For those who couldn’t attend but wanted to, this is the speech that I gave at the infamous Grandad Lush’s funeral, in celebration of his marvellous life:
I am used to writing about my Grandad, given that he has made several appearances in my column over the past year, so it seemed only appropriate that I write something about him for today.
In fact, how could I not, because if it hadn’t been for the influences of Grandad, my Grandma Rose, and my Mum and Dad, then I wouldn’t be the person that I am today; and today, for me, is all about family.
My Grandad has always, unstintingly, been there for me. And I know I’m not the only person in this room who is lucky enough to be able to say that about him. From the earliest days of my childhood, when I used to force him to sit in my paddling pool, or walk me around the rainy back roads of Denmead, just so I could try out my new raincoat, he has been there.
Which leads me to think, how lucky am I? How incredibly lucky and fortunate am I to have had him for 38 years? And because he was such a presence, and such a huge inspiration, I am now lucky enough to have been left with a million memories. And surely that is where we all live on eventually: in memory.
And I don’t mean the cloudy recalls of times that have passed, or the memories that begin to fade before we’ve even really begun to make them. Instead, I mean the kind of memories that are cut in crystal clarity; for my Grandad had too much charisma to ever fade to the format of vague recollection.
I will always remember weekends in Denmead when he would take me to the local One Stop and buy me sweets; Saturday mornings at his video shop in Baffins, and being able to choose what I wanted to take home to watch; little glass bottles of Britvic orange from behind the bar at the pub, and eating chicken in a basket from the pub kitchen, sat on the sofa with my Grandma.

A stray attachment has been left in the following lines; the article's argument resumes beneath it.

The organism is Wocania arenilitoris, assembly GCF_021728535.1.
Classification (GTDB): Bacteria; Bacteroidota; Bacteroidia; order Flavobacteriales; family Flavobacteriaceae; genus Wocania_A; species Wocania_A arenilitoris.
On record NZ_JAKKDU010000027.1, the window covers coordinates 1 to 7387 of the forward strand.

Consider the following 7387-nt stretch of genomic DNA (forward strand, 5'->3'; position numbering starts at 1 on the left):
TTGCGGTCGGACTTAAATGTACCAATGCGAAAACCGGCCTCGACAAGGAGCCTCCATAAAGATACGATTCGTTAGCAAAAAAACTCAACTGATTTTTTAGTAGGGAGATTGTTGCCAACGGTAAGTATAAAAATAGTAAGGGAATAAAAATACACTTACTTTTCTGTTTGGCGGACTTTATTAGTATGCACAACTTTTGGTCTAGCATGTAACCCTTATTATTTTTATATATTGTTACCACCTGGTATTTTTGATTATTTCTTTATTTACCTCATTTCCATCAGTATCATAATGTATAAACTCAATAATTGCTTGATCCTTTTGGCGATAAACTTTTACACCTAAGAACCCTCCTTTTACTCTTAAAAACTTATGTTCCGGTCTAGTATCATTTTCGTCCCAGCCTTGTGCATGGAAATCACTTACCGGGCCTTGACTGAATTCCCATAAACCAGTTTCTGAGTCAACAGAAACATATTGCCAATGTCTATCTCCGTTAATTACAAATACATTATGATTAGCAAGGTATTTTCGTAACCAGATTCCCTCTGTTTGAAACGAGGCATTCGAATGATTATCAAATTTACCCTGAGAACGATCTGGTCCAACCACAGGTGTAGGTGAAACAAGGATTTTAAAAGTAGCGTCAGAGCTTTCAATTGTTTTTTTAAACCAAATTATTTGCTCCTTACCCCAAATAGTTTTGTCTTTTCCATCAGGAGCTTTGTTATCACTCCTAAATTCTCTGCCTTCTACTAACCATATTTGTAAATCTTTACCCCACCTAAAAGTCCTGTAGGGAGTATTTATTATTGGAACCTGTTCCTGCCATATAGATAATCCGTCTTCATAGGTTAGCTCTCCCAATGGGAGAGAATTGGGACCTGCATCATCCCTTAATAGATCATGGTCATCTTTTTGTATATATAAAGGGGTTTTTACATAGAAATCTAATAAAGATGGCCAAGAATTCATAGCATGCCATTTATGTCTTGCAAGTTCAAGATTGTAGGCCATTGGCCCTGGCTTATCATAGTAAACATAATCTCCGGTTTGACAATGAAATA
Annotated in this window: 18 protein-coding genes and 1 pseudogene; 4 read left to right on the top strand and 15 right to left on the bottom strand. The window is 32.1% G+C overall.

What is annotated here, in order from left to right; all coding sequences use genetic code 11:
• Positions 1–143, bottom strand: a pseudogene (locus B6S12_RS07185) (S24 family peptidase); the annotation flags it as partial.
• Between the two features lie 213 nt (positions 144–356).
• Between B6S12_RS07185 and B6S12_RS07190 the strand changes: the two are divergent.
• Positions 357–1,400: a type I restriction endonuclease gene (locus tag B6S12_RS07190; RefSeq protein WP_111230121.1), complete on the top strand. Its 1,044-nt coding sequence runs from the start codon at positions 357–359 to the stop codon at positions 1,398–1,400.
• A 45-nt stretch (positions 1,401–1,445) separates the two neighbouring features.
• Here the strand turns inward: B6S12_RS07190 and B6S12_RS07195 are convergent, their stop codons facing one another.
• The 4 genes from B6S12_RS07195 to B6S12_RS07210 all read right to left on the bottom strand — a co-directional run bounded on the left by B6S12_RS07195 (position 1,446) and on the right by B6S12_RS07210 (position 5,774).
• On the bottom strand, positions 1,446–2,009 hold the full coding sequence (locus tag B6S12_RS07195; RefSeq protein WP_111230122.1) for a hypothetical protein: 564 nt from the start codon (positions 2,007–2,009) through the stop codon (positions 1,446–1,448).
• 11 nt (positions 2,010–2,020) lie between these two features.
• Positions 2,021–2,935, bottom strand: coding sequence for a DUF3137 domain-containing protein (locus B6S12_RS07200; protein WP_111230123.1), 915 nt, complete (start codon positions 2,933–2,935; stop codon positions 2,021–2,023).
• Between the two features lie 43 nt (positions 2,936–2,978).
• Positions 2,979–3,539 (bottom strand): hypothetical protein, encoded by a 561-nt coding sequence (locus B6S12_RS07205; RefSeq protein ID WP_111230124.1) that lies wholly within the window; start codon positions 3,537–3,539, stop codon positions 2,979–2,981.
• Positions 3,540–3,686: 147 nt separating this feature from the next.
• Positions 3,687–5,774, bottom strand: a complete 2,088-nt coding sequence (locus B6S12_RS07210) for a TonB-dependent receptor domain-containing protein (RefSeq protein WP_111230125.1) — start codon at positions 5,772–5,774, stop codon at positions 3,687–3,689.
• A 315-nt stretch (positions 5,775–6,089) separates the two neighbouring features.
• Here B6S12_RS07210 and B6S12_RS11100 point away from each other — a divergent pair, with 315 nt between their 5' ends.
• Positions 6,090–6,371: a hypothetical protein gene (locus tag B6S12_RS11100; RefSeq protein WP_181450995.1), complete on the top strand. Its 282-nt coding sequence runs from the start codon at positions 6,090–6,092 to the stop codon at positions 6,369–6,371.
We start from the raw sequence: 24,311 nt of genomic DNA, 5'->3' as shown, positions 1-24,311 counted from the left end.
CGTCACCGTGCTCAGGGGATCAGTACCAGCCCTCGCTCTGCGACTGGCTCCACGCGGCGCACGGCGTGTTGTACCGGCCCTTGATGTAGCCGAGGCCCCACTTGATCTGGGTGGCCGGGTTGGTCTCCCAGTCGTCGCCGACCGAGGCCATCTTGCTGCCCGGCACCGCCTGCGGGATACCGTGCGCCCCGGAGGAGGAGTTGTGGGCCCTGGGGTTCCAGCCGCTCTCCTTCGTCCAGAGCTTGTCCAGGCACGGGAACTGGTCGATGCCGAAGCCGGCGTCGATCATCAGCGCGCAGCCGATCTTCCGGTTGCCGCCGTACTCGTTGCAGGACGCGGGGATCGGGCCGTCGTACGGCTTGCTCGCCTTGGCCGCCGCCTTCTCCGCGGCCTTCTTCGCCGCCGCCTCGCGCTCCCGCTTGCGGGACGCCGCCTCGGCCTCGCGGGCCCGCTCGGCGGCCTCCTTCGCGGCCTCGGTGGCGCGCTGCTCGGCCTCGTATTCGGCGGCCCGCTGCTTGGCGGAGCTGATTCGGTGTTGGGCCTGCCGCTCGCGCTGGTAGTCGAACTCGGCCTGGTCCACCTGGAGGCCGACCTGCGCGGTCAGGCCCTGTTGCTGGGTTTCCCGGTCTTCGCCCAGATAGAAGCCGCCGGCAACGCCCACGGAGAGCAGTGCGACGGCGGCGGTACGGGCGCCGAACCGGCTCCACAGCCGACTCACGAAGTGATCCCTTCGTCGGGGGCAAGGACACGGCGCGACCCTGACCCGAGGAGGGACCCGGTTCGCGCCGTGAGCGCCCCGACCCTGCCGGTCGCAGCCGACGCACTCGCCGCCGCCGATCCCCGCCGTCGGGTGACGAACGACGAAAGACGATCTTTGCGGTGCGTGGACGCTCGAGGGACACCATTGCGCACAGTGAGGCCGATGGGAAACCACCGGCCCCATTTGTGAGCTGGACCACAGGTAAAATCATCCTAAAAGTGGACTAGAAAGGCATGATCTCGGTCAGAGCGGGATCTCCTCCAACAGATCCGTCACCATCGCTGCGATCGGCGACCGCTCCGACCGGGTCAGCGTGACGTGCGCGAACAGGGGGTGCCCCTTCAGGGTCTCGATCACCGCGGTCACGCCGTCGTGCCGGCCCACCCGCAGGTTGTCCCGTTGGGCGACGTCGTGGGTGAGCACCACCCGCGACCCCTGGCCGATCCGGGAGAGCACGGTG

I remember Grandad coming to the hospital when his first grandchild, my daughter India, made her appearance into the world, and I remember his utter pride and love for both of my girls, always tinged with the melancholy that they should have had – had life taken a different turn – a Grandad, as well as a great-Grandad.
And, of course, a couple of times over the years, I moved in with Grandad, and I think I say with some surety, that there can’t be many young women who were out-partied by their 80 year old grandfathers like I was. Friday night card games were the stuff of legend in his house, and rightly so, because if there was ever a man who was never going to give in to the stereotype of a lonely old man, living a lonely old age, then it was Grandad Lush.
Las Vegas and cruises; card games and horses; braces and smart shirts; huge hugs and a stubborn nature; a titantic heart and a dapper suit; tomatoes and cucumbers growing in the greenhouse; chocolate biscuits and Kleenex for Men tissues; Imperial Leather soap and Marks and Spencers everything; automatic cars and the Daily Mail; puzzles and bacon sandwiches; watching the boxing and placing the bets; Sunday roasts and maths homework; chocolate eclairs and lemonade, and – who could forget? – brandy and dry ginger.
Each of these, a memory, taken like old-fashioned flash bulbs bursting into colour in my mind. The list could be endless, the memories are myriad, and my love for him is infinite.
And so, today, try not to see this as a mourning and a grieving and a beacon of loss, but as a thankful celebration for all that was and is Alf Lush. He was an unrepeatable, unforgettable, fountain of colour in all ours lives.
And because of that, I was – and I am – so very lucky. Thank you, Grandad.